I WAS AT THE FRIENDS’ MEETING HALL here two nights before that, for the monthly get together of the Activist Support Circle, because their guest speaker was actor/activist Ed Asner.

Now there’s another guy with a resume. Nominated for 20 Emmys, he won seven, more than any other male actor. Only person to win an Emmy for both drama and comedy — and for the same role. Two-time president of the Screen Actors Guild, and later received their Lifetime Achievement Award. His credits could fill a column.

But I didn’t go to hear an actor speak, nor is that why he was invited. Asner is also famous as a social activist. Many feel his popular “Lou Grant” show was canceled because it took on social issues, like gun control, rape, alcoholism, toxic waste, pornography and U.S. military involvement in Central America.

He has long been an animal rights activist, fought for artistic freedom (he backed saving our “Chain Reaction” sculpture), single payer health care, and is especially passionate about finding a cure for autism, which directly affects his family.

You’d think the enthusiastic but clueless guy who identified himself, during the question period, “with embarrassment” as a cousin of our state senator Ben Allen (who co-sponsored the bill now on the governor’s desk which would require almost all school children to be vaccinated against childhood diseases), might have done a little research. Just a little. He went on and on about how terrible this law was, what a violation of freedom and parental rights, and expected Asner to back him up.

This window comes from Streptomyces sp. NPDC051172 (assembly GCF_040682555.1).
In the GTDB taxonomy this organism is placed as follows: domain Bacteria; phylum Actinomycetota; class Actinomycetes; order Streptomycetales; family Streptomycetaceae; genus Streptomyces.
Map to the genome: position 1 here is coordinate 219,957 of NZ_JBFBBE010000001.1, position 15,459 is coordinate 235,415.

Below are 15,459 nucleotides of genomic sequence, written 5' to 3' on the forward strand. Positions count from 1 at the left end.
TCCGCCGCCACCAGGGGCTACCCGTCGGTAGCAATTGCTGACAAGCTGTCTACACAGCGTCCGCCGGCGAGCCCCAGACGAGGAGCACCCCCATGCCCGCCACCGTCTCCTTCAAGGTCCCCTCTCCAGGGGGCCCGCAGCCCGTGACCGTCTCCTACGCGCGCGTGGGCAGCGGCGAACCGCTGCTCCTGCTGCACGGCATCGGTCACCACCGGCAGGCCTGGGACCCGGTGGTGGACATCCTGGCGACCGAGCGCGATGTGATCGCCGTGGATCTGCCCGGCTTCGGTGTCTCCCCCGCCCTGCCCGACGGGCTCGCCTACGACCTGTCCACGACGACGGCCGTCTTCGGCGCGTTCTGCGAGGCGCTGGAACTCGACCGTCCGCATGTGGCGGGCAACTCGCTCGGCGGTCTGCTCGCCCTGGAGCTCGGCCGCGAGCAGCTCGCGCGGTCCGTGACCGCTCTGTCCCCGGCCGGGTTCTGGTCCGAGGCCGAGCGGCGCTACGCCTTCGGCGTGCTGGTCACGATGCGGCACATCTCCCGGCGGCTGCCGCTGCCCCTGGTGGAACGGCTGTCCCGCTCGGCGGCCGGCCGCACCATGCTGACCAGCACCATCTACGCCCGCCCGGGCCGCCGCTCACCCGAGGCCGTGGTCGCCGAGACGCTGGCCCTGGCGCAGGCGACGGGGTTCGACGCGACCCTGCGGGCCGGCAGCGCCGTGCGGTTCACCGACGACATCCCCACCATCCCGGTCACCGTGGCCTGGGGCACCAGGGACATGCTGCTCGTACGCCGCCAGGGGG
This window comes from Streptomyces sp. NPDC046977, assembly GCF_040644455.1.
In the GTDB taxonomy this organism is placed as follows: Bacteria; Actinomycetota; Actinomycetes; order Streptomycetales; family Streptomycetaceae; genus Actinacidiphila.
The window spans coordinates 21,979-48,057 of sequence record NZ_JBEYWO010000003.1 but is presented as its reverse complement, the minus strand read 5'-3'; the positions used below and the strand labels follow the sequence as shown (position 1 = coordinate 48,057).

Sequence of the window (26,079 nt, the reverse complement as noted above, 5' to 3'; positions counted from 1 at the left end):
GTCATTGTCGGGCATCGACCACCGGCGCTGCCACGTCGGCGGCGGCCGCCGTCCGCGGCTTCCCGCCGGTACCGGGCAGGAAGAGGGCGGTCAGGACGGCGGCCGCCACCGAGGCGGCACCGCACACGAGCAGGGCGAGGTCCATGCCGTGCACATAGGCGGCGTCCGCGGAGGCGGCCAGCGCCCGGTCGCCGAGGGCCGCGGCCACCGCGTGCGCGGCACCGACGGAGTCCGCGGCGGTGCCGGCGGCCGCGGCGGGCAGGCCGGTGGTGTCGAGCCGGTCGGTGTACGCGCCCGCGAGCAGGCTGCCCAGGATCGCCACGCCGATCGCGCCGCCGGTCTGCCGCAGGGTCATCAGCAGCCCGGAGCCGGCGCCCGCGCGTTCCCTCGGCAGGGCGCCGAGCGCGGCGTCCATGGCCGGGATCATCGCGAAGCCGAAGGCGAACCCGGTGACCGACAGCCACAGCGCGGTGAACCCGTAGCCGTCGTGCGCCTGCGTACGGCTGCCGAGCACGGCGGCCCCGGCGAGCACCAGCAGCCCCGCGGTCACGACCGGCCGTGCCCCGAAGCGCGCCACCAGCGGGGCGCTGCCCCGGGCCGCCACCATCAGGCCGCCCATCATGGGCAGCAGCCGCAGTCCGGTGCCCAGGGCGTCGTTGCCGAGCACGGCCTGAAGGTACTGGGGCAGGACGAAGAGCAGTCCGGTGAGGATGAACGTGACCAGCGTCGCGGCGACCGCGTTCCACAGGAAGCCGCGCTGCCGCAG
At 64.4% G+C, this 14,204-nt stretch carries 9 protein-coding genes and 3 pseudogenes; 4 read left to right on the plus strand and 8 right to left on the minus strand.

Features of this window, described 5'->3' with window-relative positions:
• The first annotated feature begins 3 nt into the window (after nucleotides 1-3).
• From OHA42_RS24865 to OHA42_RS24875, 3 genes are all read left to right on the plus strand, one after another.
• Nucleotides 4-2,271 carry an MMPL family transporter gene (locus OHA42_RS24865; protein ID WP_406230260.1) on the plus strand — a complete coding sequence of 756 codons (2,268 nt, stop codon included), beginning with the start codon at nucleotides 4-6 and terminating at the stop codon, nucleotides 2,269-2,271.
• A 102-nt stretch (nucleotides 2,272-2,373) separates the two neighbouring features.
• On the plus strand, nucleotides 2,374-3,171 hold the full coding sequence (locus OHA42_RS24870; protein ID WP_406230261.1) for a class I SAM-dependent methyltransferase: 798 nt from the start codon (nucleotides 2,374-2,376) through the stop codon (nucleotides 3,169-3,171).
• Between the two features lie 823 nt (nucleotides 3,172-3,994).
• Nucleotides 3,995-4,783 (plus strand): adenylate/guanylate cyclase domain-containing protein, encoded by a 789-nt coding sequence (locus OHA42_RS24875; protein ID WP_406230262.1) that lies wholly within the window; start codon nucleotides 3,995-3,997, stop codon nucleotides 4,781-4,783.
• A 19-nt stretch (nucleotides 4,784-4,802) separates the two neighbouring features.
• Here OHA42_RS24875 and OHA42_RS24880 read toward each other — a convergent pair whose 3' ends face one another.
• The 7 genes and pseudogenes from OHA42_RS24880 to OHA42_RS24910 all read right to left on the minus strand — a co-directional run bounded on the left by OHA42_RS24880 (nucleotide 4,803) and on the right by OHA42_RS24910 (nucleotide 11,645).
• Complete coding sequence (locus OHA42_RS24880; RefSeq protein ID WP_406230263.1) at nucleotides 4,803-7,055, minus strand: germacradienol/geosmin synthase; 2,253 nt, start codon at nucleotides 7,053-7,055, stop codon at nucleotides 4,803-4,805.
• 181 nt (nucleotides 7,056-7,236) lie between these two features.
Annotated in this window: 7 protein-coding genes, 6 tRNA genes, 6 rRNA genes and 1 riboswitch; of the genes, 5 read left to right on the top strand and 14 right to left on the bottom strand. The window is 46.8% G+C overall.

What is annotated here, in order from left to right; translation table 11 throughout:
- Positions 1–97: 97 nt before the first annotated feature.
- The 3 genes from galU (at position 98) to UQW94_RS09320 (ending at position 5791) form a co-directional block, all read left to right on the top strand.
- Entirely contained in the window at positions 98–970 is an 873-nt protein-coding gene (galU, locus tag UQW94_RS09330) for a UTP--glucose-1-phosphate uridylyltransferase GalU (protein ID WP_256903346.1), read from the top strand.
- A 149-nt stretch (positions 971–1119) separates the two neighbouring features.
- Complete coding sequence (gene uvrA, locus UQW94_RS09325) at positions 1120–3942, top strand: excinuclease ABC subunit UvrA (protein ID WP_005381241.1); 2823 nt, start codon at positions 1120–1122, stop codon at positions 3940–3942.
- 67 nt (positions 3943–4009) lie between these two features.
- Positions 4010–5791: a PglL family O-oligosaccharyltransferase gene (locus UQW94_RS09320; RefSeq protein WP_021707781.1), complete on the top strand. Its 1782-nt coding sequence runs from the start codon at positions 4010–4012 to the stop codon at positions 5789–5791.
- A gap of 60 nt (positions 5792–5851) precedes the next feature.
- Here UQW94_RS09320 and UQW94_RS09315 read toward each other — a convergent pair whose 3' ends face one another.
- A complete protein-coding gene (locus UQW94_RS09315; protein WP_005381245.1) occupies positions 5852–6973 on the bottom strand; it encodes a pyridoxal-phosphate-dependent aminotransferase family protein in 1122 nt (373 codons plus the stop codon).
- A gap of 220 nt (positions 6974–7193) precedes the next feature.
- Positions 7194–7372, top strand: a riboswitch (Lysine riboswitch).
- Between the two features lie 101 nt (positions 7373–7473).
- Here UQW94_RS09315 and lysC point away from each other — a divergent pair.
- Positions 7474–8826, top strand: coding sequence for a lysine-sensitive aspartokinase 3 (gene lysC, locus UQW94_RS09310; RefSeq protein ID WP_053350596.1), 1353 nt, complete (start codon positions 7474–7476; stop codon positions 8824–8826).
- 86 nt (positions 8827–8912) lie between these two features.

But Asner’s deep involvement meant he knew the case against vaccinations as a cause of autism is clearly based on false science, and Ed gently schooled the man about the one doctor “who used faulty methods to come to his conclusions, and in fact falsified his research,” and reminded him what a scourge these childhood diseases were before vaccines eliminated them. He pointed to our recent outbreak of measles here as a clear sign that this law is necessary, to protect families.

I have always been a proud lefty, but this crowd included some fellow travelers hard to love. Like the woman who asked Asner if he didn’t think the President’s historic, risky, obviously heartfelt eulogy for slain Charleston minister Clementa Pinckney wasn’t just “an advertisement” for his gun control agenda? Asner seemed to stumble a bit for a response, then basically said, “No.”

Then there was the big burly bearded guy who gave a polished, very funny (Asner laughed) presentation of his “We” society concept. I went up to him afterwards and offered a lame joke, suggesting this would go over well in France where they are used to saying “oui.”

“Hey man,” he reacted with great annoyance, if not anger. “This is not a joke, you know.” I guess he gets to joke, but no one else does.

Proving again that idealogues usually lack a sense of humor. I’d rather hang with Glen Campbell, even now.

QUOTE OF THE WEEK: “What matters most is how well you can walk through fire.” —Bukowski

Charles Andrews has lived in Santa Monica for almost 30 years and wouldn’t live anywhere else in the world. Really. You can reach him at therealmrmusic@gmail.com.